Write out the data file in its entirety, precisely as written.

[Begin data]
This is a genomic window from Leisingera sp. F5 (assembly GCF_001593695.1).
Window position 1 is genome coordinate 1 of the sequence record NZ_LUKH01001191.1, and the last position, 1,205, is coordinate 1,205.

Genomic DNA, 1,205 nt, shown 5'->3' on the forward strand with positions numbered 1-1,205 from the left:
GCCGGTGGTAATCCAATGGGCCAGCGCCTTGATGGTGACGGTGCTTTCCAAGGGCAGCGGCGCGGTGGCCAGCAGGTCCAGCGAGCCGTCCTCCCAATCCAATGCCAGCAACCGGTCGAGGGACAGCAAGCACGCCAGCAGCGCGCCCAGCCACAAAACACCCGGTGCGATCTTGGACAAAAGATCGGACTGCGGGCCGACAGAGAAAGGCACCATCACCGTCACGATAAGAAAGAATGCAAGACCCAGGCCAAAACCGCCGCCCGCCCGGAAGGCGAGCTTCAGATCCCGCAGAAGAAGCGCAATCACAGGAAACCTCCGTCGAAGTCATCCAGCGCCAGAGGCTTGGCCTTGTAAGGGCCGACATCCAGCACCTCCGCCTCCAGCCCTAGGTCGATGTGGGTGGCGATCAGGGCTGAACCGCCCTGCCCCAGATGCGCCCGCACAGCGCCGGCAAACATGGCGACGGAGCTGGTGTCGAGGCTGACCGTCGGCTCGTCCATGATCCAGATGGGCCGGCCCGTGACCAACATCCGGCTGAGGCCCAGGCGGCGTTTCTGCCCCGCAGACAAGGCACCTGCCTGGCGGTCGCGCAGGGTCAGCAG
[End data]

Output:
This is a genomic window from Leisingera sp. F5 (assembly GCF_001593695.1).
Window position 1 is genome coordinate 1 of the sequence record NZ_LUKH01001191.1, and the last position, 1,205, is coordinate 1,205.

Genomic DNA, 1,205 nt, shown 5'->3' on the forward strand with positions numbered 1-1,205 from the left:
GCCGGTGGTAATCCAATGGGCCAGCGCCTTGATGGTGACGGTGCTTTCCAAGGGCAGCGGCGCGGTGGCCAGCAGGTCCAGCGAGCCGTCCTCCCAATCCAATGCCAGCAACCGGTCGAGGGACAGCAAGCACGCCAGCAGCGCGCCCAGCCACAAAACACCCGGTGCGATCTTGGACAAAAGATCGGACTGCGGGCCGACAGAGAAAGGCACCATCACCGTCACGATAAGAAAGAATGCAAGACCCAGGCCAAAACCGCCGCCCGCCCGGAAGGCGAGCTTCAGATCCCGCAGAAGAAGCGCAATCACAGGAAACCTCCGTCGAAGTCATCCAGCGCCAGAGGCTTGGCCTTGTAAGGGCCGACATCCAGCACCTCCGCCTCCAGCCCTAGGTCGATGTGGGTGGCGATCAGGGCTGAACCGCCCTGCCCCAGATGCGCCCGCACAGCGCCGGCAAACATGGCGACGGAGCTGGTGTCGAGGCTGACCGTCGGCTCGTCCATGATCCAGATGGGCCGGCCCGTGACCAACATCCGGCTGAGGCCCAGGCGGCGTTTCTGCCCCGCAGACAAGGCACCTGCCTGGCGGTCGCGCAGGGTCAGCAG